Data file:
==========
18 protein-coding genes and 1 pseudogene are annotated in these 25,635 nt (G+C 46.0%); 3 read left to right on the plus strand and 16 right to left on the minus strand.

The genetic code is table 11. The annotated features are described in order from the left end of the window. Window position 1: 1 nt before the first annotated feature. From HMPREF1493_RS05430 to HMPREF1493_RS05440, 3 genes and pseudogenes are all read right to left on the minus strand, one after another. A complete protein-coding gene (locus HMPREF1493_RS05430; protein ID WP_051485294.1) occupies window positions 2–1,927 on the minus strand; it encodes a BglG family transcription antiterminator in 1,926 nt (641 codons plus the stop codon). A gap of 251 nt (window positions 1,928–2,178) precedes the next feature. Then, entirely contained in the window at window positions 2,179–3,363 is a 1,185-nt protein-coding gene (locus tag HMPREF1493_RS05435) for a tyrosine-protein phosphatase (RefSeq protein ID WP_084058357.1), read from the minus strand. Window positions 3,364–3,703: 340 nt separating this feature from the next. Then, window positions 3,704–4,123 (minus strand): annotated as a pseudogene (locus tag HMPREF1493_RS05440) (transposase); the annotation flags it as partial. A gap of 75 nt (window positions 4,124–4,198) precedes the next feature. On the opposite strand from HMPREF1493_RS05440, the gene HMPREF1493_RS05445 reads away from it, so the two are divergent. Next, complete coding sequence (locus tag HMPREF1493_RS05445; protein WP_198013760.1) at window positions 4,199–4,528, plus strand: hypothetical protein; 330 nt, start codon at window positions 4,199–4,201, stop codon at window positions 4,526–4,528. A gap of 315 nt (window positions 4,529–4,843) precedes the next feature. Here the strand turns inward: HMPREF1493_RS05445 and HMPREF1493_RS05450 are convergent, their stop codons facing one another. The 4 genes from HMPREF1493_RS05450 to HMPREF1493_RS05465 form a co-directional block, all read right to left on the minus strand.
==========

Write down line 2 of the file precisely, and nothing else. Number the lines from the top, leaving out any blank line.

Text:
The genetic code is table 11. The annotated features are described in order from the left end of the window. Window position 1: 1 nt before the first annotated feature. From HMPREF1493_RS05430 to HMPREF1493_RS05440, 3 genes and pseudogenes are all read right to left on the minus strand, one after another. A complete protein-coding gene (locus HMPREF1493_RS05430; protein ID WP_051485294.1) occupies window positions 2–1,927 on the minus strand; it encodes a BglG family transcription antiterminator in 1,926 nt (641 codons plus the stop codon). A gap of 251 nt (window positions 1,928–2,178) precedes the next feature. Then, entirely contained in the window at window positions 2,179–3,363 is a 1,185-nt protein-coding gene (locus tag HMPREF1493_RS05435) for a tyrosine-protein phosphatase (RefSeq protein ID WP_084058357.1), read from the minus strand. Window positions 3,364–3,703: 340 nt separating this feature from the next. Then, window positions 3,704–4,123 (minus strand): annotated as a pseudogene (locus tag HMPREF1493_RS05440) (transposase); the annotation flags it as partial. A gap of 75 nt (window positions 4,124–4,198) precedes the next feature. On the opposite strand from HMPREF1493_RS05440, the gene HMPREF1493_RS05445 reads away from it, so the two are divergent. Next, complete coding sequence (locus tag HMPREF1493_RS05445; protein WP_198013760.1) at window positions 4,199–4,528, plus strand: hypothetical protein; 330 nt, start codon at window positions 4,199–4,201, stop codon at window positions 4,526–4,528. A gap of 315 nt (window positions 4,529–4,843) precedes the next feature. Here the strand turns inward: HMPREF1493_RS05445 and HMPREF1493_RS05450 are convergent, their stop codons facing one another. The 4 genes from HMPREF1493_RS05450 to HMPREF1493_RS05465 form a co-directional block, all read right to left on the minus strand.